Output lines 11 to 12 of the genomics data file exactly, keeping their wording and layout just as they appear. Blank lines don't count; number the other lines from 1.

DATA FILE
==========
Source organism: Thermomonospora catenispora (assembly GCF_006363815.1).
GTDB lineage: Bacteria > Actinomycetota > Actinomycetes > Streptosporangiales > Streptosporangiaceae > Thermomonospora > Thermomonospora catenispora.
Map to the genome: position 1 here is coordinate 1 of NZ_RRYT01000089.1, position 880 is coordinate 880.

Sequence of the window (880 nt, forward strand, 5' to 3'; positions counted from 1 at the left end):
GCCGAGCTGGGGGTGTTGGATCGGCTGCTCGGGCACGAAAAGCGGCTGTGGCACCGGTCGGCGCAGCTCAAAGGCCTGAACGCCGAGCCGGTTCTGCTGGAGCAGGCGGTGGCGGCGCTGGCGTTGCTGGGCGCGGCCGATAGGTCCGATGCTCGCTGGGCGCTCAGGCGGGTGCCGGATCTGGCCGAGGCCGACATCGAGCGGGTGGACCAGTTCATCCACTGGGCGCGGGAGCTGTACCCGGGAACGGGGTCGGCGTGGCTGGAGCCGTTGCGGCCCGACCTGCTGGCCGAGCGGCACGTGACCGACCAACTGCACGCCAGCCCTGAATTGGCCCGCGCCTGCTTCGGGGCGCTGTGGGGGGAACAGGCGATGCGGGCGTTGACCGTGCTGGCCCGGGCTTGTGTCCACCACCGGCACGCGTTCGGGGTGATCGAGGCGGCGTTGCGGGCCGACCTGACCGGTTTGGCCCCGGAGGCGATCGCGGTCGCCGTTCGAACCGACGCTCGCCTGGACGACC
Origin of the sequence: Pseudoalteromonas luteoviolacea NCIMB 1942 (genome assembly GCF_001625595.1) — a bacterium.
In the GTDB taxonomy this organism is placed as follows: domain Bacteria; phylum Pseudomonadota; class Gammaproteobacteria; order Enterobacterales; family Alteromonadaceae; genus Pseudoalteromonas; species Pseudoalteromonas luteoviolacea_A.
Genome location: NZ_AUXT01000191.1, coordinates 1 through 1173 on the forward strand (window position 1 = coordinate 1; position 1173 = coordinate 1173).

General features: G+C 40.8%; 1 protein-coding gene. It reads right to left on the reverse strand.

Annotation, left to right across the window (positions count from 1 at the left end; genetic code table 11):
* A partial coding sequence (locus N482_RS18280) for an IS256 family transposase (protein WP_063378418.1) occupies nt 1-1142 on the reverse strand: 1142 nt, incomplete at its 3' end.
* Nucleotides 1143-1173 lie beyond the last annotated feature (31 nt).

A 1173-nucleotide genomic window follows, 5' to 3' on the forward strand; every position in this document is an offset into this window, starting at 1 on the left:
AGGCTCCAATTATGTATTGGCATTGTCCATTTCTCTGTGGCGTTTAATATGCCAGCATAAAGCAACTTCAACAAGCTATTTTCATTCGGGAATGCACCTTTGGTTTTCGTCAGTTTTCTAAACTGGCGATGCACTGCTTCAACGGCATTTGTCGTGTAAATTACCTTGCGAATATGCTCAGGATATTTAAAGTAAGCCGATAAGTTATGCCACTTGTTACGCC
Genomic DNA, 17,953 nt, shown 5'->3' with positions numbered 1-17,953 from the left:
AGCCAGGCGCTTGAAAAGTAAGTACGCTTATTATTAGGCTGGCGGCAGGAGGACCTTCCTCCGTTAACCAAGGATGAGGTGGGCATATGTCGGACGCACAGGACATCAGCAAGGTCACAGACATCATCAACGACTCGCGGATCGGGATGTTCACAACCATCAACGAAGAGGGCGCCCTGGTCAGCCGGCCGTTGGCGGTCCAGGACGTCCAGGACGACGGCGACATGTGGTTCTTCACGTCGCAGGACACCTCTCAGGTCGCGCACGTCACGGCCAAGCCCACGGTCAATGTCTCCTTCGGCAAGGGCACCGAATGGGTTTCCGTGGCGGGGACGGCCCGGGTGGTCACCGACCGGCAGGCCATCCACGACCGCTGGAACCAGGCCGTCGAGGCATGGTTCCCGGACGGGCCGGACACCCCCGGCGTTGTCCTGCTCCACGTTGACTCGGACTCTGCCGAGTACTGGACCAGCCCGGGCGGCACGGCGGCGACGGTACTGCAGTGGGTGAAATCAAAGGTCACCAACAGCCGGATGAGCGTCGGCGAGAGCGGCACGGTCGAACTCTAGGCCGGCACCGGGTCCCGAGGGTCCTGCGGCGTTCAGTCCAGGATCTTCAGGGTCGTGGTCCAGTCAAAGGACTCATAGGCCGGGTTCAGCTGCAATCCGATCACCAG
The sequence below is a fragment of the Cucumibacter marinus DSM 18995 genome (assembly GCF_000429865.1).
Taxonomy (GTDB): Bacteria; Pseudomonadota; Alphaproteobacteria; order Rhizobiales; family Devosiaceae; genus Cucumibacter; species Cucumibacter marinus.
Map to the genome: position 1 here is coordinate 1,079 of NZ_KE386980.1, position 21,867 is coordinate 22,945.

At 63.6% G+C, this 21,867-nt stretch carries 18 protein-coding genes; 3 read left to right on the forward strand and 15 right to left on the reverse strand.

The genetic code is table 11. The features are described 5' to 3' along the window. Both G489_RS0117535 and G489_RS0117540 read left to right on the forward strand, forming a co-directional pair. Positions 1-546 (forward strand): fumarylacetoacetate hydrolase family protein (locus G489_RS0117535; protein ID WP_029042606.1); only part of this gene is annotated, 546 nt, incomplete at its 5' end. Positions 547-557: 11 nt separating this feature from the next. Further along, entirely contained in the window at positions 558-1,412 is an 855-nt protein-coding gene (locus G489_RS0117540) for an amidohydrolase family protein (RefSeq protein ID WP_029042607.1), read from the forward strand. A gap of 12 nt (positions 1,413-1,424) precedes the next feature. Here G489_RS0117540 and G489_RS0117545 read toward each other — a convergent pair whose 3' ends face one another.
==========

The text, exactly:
* A partial coding sequence (locus N482_RS18280) for an IS256 family transposase (protein WP_063378418.1) occupies nt 1-1142 on the reverse strand: 1142 nt, incomplete at its 3' end.
* Nucleotides 1143-1173 lie beyond the last annotated feature (31 nt).